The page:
Talent Campus

Wim Wenders has often attended the Talent Campus as a lecturer

Commencing in 2003, the Berlinale has partnered with the Berlinale Talent Campus, which is a winter school for "up and coming filmmakers" that takes place at the same time as the festival itself. The Talent Campus accepts about 350 applicants each year; the attendees come from around the world, and represent all of the filmmaking professions.[26]

The event runs 6 days during the Berlinale and features lectures and panel discussions with well know professionals addressing issues in filmmaking today. Workshops, excursions, personal tutoring, coaching and training of participants from different fields of work are part of the programme.

The proceedings include presentations by distinguished experts,[27] who have included Park Chan-wook, Frances McDormand, Stephen Frears, Dennis Hopper, Jia Zhangke, Walter Murch, Shah Rukh Khan, Anthony Minghella, Charlotte Rampling, Walter Salles, Ridley Scott, Raoul Peck, Tom Tykwer, Mike Leigh, Tilda Swinton and Wim Wenders. Many of these presentations and lectures are archived, both as videorecordings and transcripts, on the Talent Campus' website.



  1. ^ 2010 Berlin Film Festival. The Hollywood Reporter
  2. ^ China film wins top Berlin award, BBC News
  3. ^ Most frequented film festivals,
  4. ^ Facts and Figures of the Berlinale,
  5. ^ Dieter Kosslick at the Internet Movie Database, 18 February 2008
  6. ^ Speed Interview with Dieter Kosslick Berlinale Chief,, 18 February 2008
  7. ^ Berlin Film Festival a market force, Variety, 13. February 2008
  8. ^ Berlin Talent campus wins hearts,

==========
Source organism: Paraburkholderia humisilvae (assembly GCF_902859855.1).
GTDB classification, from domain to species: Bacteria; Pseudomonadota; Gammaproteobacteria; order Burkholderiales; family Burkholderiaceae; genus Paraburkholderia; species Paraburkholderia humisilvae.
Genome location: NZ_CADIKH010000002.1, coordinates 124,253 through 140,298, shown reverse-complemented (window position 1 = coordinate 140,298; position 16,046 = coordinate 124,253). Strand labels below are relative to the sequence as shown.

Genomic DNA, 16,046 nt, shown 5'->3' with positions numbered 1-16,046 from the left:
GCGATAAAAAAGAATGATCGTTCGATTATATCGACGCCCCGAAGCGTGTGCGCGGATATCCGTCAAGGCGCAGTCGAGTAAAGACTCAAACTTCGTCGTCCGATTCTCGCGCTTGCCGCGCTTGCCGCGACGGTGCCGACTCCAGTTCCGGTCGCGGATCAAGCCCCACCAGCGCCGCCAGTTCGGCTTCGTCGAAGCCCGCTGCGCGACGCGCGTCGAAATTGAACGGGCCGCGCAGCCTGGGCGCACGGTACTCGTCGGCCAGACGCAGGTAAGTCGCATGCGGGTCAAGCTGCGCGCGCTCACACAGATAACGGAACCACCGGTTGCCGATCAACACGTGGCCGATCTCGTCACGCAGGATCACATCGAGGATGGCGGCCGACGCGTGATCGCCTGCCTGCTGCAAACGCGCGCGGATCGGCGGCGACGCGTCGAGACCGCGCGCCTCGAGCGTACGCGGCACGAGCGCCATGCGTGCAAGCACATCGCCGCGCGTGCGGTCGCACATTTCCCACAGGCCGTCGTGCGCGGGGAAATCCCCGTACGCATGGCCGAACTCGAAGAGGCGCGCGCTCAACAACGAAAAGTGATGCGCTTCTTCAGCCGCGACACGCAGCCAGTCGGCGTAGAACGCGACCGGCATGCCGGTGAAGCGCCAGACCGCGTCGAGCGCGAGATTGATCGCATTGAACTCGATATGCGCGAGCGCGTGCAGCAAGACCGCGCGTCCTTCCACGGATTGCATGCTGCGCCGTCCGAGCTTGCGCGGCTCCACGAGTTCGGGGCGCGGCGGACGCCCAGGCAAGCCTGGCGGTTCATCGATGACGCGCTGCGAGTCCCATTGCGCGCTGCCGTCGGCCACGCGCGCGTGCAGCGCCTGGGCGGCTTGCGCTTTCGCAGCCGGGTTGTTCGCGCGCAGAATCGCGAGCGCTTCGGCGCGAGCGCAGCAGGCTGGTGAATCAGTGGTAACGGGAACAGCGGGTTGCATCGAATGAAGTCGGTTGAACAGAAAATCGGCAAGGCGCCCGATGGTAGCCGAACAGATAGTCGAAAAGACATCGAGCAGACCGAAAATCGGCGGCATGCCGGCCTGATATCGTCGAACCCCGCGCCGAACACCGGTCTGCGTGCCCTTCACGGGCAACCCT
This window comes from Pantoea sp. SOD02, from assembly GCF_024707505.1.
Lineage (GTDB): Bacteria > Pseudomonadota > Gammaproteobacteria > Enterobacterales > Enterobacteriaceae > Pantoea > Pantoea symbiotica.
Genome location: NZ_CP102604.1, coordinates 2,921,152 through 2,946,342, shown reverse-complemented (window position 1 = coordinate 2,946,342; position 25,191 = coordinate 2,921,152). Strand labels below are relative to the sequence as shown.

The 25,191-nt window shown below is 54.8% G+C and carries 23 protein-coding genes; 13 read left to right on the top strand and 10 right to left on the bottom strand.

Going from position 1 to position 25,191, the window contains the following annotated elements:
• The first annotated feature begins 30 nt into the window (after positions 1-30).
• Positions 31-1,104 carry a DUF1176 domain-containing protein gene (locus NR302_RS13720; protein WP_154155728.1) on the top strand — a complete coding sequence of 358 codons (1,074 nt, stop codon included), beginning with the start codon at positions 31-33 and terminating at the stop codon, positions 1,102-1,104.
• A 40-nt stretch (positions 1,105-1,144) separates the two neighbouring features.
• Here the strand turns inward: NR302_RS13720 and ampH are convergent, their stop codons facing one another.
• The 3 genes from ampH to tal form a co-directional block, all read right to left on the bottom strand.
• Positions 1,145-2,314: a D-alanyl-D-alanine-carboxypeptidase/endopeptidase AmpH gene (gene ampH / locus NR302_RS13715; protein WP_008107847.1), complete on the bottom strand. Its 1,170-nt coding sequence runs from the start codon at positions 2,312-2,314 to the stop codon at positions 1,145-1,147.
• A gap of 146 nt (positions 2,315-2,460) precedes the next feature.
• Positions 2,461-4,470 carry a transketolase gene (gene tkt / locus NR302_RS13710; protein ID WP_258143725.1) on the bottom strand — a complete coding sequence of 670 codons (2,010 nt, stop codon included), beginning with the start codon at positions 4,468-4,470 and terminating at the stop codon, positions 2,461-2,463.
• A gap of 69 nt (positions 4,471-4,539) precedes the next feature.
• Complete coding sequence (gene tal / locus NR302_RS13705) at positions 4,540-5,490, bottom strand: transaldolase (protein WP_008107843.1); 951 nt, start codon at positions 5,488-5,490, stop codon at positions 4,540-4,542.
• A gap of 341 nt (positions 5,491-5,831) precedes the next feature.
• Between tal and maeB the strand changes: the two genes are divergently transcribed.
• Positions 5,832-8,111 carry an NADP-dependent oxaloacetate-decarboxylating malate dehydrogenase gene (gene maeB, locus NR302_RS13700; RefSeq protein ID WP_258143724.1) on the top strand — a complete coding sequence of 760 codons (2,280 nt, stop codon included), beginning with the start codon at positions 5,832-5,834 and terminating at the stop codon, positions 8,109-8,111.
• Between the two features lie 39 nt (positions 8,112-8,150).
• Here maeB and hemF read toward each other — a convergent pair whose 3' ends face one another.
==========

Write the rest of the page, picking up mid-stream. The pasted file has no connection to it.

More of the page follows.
9. ^ 2009 Berlinale Press release,, 18. February 2008
  10. ^ Kosslick zieht positive Berlinale-Bilanz (German),
  11. ^ Madonna at the Berlinale, Youtube, 19. February 2008
  12. ^ Berlinale Profile,
  13. ^ "Werner Herzog to be President of the Jury of the 60th Berlinale". Retrieved 2009-12-22. 
  14. ^ "Werner Herzog to head Berlin film festival jury". Retrieved 2009-12-22. 
  15. ^ "Werner Herzog is to head the Berlin Film Festival jury". bbc news. Retrieved 2009-12-22. 
  16. ^ a b (2010). "The Festival Sections: An Overview". Retrieved 7 February 2010. 
  17. ^ (2010). "Competition". Retrieved 7 February 2010. 
  18. ^ (2010). "Panorama". Retrieved 7 February 2010. 
  19. ^ (2010). "Forum". Retrieved 7 February 2010. 
  20. ^ (2010). "Generation". Retrieved 7 February 2010. 
  21. ^ (2010). "Perspektive Deutsches Kino". Retrieved 7 February 2010. 
  22. ^ (2010). "Berlinale Shorts". Retrieved 7 February 2010. 
  23. ^ (2010). "Retrospective & Homage". Retrieved 7 February 2010. 
  24. ^ Kodak Cinema&Television Press Release,
  25. ^ European Film Market open to recovery, The Hollywood Reporter
  26. ^ Berlinale Talent Campus, berlinale-talentcampus
  27. ^ Talent Campus adds to lineup, Variety

External links